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Free subgroups of groups with nontrivial Floyd boundary. (English) Zbl 1036.20032
Let $$\Gamma$$ be a finitely generated group, let $$S$$ be a finite generating set for $$\Gamma$$ and let $$C(\Gamma,S)$$ be the associated Cayley graph equipped with its simplicial metric $$d$$ which induces the word metric on $$\Gamma$$. A ‘Floyd metric’ on $$C(\Gamma,S)$$ is obtained by scaling the metric $$d$$ in the following manner: we choose a vertex $$v$$ in $$C(\Gamma,S)$$ and we multiply the length of each edge $$e$$ by a factor which is a function of $$r=r(v,e)$$ = the least number of edges between $$v$$ and $$e$$, which satisfies $$\lambda f(r)\leq f(r+1)\leq f(r)$$ for some $$\lambda>0$$ and for any integer $$r$$ and $$\sum_{r=0}^\infty f(r)<\infty$$. (For instance, we can take the function $$f(r)=r^{-2}$$.) The resulting metric on $$C(\Gamma,S)$$ is not complete and the Floyd metric $$d'$$ is the length metric on $$C(\Gamma,S)$$ associated to the new set of lengths of edges. The metric completion $$\overline{C(\Gamma,S)}$$ is the ‘Floyd completion’ of the group. The set $$\overline{C(\Gamma,S)}\setminus C(\Gamma,S)$$ is ‘Floyd’s boundary’ $$\partial\Gamma$$. The definition and the basic properties are contained in [W. J. Floyd, Invent. Math. 57, 205-218 (1980; Zbl 0428.20022)]. A subgroup $$\Lambda$$ of $$\Gamma$$ is said to be ‘elementary with respect to $$\partial\Gamma$$’ if there exists a sequence $$g_n$$ in $$\Lambda$$ such that both $$g_n$$ and $$g_n^{-1}$$ converge to points of $$\partial\Gamma$$ and $$\Lambda$$ does not fix (setwise) this set of limit points.
In the paper under review, the author, generalizing Floyd’s construction, defines Floyd’s boundary for a group generated by a set which could be countable. With the appropriate definitions, he proves the following:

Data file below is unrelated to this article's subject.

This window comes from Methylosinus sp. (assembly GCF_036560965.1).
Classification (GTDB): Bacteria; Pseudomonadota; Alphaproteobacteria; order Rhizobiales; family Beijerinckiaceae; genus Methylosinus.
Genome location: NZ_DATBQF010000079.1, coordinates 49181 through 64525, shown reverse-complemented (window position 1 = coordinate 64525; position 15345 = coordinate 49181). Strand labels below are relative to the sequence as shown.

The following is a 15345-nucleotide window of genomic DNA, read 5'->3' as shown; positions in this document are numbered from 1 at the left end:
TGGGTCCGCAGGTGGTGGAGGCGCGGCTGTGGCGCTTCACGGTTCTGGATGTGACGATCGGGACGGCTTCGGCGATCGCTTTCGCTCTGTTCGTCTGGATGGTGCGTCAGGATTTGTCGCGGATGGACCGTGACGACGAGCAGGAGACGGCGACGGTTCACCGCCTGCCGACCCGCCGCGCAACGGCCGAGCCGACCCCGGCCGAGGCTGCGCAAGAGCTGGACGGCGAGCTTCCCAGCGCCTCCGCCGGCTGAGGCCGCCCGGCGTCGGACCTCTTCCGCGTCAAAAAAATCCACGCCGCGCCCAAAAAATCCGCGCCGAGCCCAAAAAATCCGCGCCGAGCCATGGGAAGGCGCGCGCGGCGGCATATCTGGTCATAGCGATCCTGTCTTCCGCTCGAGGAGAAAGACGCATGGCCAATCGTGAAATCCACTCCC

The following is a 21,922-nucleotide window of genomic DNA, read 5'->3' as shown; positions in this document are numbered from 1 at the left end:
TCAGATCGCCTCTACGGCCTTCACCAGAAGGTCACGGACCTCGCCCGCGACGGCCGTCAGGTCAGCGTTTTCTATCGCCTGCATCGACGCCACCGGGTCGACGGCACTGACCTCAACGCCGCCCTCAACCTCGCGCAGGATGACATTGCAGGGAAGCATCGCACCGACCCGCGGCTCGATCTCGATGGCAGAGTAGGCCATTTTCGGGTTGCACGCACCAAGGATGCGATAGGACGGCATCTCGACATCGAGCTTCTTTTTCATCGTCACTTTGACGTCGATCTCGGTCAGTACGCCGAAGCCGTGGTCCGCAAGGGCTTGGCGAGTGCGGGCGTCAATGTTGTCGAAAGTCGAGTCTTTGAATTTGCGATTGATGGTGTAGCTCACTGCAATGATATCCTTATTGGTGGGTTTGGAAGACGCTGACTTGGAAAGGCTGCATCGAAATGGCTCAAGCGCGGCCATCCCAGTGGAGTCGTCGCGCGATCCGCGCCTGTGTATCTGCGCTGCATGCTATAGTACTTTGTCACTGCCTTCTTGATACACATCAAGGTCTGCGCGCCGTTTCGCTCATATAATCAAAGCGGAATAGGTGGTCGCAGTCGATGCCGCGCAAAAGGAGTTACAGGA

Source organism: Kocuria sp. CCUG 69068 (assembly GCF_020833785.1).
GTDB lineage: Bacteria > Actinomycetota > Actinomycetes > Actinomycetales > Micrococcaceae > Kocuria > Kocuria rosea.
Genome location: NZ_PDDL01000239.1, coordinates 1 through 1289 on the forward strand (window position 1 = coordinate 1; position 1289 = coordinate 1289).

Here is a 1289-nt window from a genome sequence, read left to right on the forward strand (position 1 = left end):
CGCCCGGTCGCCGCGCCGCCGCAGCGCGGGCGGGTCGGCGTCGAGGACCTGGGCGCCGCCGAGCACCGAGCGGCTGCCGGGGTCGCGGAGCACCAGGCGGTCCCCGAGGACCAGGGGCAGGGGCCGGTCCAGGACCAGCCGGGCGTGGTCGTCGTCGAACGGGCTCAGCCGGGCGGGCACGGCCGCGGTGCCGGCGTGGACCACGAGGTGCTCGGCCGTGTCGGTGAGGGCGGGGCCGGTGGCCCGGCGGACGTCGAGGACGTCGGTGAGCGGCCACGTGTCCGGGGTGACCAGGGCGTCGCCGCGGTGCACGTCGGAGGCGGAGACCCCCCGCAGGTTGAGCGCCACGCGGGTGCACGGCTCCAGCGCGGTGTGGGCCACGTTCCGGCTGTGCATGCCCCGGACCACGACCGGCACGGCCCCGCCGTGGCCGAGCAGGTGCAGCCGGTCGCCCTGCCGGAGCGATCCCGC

Theorem 1. Let $$\Gamma$$ be a group generated by a finite or countable set $$S$$ and let $$\Lambda$$ be a subgroup. Assume that $$\Lambda$$ is nonelementary with respect to $$\partial\Gamma$$ and that every infinite subset of $$\Lambda$$ is unbounded with respect to the word metric. Then $$\Lambda$$ contains a noncommutative free subgroup.
Theorem 2. Let $$\Gamma$$ be a finitely generated group, let $$S$$ be a finite generating set of $$\Gamma$$ and assume that $$\partial\Gamma$$ contains at least three points. Then $$\partial\Gamma$$ is a boundary of $$\Gamma$$ in the sense of Furstenberg and $$\Gamma$$ acts on $$\partial\Gamma$$ as a convergence group.
The author notes that some of the ideas and results in the paper are contained in M. Gromov’s paper [in Essays in group theory, Publ., Math. Sci. Res. Inst. 8, 75-263 (1987; Zbl 0634.20015)].

##### MSC:
 20F65 Geometric group theory 20F67 Hyperbolic groups and nonpositively curved groups 20E07 Subgroup theorems; subgroup growth 20F05 Generators, relations, and presentations of groups
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